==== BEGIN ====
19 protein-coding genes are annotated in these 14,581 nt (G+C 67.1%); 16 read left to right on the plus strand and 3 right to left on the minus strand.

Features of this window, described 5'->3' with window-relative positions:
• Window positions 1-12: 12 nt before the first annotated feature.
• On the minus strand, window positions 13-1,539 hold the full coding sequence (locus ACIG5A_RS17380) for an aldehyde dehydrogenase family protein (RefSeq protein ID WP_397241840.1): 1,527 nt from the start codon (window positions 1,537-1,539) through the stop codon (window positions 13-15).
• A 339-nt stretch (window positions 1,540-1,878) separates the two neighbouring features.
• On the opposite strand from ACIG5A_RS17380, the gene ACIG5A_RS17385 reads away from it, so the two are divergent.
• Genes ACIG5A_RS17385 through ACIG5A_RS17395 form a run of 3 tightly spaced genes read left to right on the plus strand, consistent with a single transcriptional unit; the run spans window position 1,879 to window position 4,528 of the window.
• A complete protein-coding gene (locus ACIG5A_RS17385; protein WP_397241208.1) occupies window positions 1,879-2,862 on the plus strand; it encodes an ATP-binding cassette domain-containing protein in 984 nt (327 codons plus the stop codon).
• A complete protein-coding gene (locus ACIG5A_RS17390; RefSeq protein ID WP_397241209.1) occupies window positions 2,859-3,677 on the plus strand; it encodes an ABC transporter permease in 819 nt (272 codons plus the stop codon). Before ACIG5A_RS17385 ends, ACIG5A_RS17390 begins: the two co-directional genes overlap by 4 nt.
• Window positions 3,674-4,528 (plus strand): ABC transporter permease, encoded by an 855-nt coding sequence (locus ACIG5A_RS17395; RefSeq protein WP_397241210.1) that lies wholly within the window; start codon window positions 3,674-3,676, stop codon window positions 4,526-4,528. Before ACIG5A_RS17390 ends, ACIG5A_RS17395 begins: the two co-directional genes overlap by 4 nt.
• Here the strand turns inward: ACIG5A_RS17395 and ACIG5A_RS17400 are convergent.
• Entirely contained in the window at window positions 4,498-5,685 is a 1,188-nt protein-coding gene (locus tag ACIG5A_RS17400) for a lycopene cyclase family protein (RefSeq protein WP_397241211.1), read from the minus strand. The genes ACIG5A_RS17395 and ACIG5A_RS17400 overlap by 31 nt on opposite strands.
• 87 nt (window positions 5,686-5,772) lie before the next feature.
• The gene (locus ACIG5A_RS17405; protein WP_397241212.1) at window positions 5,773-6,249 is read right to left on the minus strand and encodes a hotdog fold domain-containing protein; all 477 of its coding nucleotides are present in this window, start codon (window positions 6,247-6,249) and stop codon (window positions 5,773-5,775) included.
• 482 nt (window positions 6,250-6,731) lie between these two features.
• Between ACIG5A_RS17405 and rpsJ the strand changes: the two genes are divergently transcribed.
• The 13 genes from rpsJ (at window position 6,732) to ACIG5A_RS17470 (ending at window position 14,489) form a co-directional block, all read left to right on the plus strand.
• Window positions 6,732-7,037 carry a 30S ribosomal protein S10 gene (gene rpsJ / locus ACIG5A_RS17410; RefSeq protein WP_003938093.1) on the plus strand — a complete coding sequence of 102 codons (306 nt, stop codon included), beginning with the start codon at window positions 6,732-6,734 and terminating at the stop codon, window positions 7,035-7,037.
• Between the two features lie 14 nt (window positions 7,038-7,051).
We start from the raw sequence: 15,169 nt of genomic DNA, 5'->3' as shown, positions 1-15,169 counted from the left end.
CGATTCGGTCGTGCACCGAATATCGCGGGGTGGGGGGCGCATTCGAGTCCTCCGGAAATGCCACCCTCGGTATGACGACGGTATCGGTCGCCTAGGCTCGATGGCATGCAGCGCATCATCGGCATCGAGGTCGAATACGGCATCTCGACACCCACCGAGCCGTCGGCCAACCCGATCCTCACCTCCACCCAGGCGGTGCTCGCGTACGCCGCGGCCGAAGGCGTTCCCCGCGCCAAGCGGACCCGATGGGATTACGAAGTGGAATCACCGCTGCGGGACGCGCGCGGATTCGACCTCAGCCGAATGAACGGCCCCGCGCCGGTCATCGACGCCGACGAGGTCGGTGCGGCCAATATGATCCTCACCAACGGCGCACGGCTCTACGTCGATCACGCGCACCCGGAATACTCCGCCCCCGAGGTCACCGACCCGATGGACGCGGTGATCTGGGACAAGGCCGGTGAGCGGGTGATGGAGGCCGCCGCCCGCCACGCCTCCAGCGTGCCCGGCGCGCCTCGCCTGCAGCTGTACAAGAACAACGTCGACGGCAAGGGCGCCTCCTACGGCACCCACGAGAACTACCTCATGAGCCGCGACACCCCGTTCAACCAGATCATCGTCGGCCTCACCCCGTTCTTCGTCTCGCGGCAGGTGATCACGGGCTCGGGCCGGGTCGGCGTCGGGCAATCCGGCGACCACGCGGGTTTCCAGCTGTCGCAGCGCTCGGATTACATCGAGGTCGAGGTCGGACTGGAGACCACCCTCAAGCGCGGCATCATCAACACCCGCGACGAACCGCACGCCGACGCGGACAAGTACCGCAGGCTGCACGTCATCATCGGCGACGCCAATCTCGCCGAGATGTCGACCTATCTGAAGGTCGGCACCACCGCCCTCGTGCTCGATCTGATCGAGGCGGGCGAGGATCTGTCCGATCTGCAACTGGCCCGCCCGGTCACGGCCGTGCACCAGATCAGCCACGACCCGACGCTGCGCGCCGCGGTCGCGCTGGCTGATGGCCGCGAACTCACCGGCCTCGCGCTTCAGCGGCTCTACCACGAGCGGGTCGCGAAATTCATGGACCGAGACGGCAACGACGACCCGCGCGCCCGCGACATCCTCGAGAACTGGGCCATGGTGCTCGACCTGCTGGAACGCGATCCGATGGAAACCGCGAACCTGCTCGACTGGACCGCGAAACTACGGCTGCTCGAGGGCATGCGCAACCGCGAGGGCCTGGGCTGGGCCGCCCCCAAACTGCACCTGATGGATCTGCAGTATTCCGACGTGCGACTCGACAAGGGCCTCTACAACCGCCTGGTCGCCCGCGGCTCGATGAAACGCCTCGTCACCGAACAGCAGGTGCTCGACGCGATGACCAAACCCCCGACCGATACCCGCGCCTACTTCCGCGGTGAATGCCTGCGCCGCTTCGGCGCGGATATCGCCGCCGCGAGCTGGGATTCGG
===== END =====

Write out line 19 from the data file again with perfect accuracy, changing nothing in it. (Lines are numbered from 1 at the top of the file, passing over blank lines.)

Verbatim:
• Between the two features lie 14 nt (window positions 7,038-7,051).